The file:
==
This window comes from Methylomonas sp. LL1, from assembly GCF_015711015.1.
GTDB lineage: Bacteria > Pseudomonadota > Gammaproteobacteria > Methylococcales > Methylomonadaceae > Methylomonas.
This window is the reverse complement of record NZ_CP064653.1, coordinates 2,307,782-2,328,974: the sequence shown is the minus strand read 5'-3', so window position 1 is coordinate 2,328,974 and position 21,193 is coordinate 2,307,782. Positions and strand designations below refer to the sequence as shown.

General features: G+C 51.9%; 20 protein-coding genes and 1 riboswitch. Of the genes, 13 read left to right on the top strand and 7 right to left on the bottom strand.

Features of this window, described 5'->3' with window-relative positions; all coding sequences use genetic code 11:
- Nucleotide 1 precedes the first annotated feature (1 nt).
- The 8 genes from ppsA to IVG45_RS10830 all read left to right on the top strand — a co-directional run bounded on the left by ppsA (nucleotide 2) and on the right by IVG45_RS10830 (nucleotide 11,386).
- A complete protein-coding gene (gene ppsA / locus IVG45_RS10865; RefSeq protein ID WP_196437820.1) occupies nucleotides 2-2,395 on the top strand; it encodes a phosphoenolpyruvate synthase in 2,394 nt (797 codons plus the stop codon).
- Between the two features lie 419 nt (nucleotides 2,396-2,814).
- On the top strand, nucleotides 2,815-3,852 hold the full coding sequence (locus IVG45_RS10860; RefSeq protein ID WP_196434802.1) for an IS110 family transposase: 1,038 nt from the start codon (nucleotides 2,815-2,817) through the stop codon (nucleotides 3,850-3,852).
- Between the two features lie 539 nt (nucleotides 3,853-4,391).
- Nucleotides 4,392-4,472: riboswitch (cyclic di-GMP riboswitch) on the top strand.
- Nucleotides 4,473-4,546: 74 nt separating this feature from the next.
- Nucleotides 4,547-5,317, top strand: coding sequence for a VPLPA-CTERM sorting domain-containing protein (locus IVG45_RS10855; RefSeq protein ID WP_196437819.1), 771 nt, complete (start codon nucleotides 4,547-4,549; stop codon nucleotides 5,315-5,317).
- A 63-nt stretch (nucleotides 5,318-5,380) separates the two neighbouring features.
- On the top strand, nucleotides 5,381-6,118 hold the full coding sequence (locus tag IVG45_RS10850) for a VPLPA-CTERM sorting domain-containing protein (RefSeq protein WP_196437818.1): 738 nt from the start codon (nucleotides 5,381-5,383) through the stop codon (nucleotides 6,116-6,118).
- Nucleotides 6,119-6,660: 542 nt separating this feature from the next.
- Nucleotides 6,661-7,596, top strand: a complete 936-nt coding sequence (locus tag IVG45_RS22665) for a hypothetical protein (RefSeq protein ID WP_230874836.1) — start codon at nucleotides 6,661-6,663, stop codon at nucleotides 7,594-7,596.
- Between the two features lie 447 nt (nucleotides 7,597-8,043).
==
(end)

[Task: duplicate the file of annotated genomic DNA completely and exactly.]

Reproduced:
This window comes from Methylomonas sp. LL1, from assembly GCF_015711015.1.
GTDB lineage: Bacteria > Pseudomonadota > Gammaproteobacteria > Methylococcales > Methylomonadaceae > Methylomonas.
This window is the reverse complement of record NZ_CP064653.1, coordinates 2,307,782-2,328,974: the sequence shown is the minus strand read 5'-3', so window position 1 is coordinate 2,328,974 and position 21,193 is coordinate 2,307,782. Positions and strand designations below refer to the sequence as shown.

General features: G+C 51.9%; 20 protein-coding genes and 1 riboswitch. Of the genes, 13 read left to right on the top strand and 7 right to left on the bottom strand.

Features of this window, described 5'->3' with window-relative positions; all coding sequences use genetic code 11:
- Nucleotide 1 precedes the first annotated feature (1 nt).
- The 8 genes from ppsA to IVG45_RS10830 all read left to right on the top strand — a co-directional run bounded on the left by ppsA (nucleotide 2) and on the right by IVG45_RS10830 (nucleotide 11,386).
- A complete protein-coding gene (gene ppsA / locus IVG45_RS10865; RefSeq protein ID WP_196437820.1) occupies nucleotides 2-2,395 on the top strand; it encodes a phosphoenolpyruvate synthase in 2,394 nt (797 codons plus the stop codon).
- Between the two features lie 419 nt (nucleotides 2,396-2,814).
- On the top strand, nucleotides 2,815-3,852 hold the full coding sequence (locus IVG45_RS10860; RefSeq protein ID WP_196434802.1) for an IS110 family transposase: 1,038 nt from the start codon (nucleotides 2,815-2,817) through the stop codon (nucleotides 3,850-3,852).
- Between the two features lie 539 nt (nucleotides 3,853-4,391).
- Nucleotides 4,392-4,472: riboswitch (cyclic di-GMP riboswitch) on the top strand.
- Nucleotides 4,473-4,546: 74 nt separating this feature from the next.
- Nucleotides 4,547-5,317, top strand: coding sequence for a VPLPA-CTERM sorting domain-containing protein (locus IVG45_RS10855; RefSeq protein ID WP_196437819.1), 771 nt, complete (start codon nucleotides 4,547-4,549; stop codon nucleotides 5,315-5,317).
- A 63-nt stretch (nucleotides 5,318-5,380) separates the two neighbouring features.
- On the top strand, nucleotides 5,381-6,118 hold the full coding sequence (locus tag IVG45_RS10850) for a VPLPA-CTERM sorting domain-containing protein (RefSeq protein WP_196437818.1): 738 nt from the start codon (nucleotides 5,381-5,383) through the stop codon (nucleotides 6,116-6,118).
- Nucleotides 6,119-6,660: 542 nt separating this feature from the next.
- Nucleotides 6,661-7,596, top strand: a complete 936-nt coding sequence (locus tag IVG45_RS22665) for a hypothetical protein (RefSeq protein ID WP_230874836.1) — start codon at nucleotides 6,661-6,663, stop codon at nucleotides 7,594-7,596.
- Between the two features lie 447 nt (nucleotides 7,597-8,043).